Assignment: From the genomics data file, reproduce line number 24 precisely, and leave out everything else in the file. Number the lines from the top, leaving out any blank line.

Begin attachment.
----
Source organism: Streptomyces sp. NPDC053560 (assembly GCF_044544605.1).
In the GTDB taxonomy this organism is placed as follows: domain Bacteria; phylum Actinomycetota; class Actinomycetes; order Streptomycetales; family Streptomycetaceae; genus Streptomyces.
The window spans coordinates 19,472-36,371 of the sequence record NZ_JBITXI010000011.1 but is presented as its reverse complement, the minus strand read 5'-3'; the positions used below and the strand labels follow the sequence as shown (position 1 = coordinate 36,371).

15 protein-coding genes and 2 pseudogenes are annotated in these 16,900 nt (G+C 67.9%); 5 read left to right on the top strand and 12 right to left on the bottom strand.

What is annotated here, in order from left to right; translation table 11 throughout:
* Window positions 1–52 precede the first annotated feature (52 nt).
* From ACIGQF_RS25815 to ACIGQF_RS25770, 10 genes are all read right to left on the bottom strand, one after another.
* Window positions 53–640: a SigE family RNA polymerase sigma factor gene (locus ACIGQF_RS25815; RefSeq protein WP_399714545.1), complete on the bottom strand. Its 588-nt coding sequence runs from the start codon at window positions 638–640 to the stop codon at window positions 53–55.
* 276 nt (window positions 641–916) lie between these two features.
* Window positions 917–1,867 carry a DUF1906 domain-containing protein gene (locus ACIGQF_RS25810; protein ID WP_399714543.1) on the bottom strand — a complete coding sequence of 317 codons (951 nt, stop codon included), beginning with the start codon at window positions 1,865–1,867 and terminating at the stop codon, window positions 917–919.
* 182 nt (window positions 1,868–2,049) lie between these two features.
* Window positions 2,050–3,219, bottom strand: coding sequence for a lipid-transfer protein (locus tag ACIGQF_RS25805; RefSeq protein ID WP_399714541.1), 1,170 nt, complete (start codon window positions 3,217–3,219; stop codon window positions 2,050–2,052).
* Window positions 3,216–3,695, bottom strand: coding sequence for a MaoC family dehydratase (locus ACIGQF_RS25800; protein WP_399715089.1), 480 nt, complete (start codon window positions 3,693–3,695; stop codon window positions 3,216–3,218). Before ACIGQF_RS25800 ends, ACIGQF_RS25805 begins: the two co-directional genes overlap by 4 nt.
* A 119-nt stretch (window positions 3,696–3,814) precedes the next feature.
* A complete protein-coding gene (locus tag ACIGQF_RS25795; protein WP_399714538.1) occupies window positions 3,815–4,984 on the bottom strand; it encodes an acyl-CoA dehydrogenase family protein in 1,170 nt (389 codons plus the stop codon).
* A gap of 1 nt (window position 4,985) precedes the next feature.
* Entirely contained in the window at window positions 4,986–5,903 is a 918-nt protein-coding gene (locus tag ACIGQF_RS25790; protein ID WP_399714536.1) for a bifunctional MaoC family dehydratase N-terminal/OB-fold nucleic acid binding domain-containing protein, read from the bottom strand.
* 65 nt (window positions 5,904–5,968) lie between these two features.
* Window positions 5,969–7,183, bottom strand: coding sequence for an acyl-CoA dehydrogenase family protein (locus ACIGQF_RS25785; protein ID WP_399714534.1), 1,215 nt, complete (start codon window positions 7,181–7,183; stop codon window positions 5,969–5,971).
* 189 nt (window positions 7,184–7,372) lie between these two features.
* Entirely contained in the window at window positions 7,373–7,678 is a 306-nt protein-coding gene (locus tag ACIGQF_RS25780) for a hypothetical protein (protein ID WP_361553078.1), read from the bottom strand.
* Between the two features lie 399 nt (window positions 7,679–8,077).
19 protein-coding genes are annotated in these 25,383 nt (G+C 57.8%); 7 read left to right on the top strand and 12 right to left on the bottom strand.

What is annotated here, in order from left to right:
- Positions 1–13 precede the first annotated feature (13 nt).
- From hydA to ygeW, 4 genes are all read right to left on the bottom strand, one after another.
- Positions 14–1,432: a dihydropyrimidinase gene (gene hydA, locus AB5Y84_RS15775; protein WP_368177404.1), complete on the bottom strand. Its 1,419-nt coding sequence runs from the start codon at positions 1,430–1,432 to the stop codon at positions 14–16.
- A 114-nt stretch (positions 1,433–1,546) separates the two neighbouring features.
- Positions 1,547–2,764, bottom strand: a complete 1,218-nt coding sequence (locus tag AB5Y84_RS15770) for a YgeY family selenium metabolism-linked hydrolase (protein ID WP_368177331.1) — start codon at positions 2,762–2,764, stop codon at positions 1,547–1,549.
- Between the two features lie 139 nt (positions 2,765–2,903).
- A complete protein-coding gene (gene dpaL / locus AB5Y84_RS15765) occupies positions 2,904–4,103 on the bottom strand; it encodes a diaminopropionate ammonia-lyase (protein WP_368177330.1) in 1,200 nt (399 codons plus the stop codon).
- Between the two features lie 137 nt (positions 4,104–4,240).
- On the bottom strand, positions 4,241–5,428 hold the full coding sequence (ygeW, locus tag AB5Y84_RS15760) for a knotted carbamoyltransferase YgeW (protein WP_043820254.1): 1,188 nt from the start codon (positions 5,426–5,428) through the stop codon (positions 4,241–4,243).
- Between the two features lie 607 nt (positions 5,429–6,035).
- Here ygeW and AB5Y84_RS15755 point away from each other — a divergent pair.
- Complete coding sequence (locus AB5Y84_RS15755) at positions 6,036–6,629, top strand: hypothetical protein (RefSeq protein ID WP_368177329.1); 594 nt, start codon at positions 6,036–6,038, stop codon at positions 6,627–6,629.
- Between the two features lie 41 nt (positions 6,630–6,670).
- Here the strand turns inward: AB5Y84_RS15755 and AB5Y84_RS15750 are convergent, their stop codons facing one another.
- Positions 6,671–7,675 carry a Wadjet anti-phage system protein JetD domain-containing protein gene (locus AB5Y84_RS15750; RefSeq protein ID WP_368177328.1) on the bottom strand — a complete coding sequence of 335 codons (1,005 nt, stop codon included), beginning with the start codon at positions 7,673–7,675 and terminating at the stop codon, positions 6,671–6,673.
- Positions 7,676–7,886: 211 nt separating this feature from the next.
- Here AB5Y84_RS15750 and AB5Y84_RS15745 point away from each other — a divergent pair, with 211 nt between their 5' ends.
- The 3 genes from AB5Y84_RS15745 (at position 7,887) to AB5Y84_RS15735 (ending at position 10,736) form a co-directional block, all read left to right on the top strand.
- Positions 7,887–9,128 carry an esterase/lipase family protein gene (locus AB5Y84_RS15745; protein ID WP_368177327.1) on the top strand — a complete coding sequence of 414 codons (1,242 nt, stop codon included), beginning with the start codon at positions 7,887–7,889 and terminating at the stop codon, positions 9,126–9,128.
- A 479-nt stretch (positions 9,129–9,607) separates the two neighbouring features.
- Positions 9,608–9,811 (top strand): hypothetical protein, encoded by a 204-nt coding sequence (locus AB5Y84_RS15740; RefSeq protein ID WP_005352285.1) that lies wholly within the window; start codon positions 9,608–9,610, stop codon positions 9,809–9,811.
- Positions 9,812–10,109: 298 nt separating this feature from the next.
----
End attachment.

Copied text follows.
What is annotated here, in order from left to right: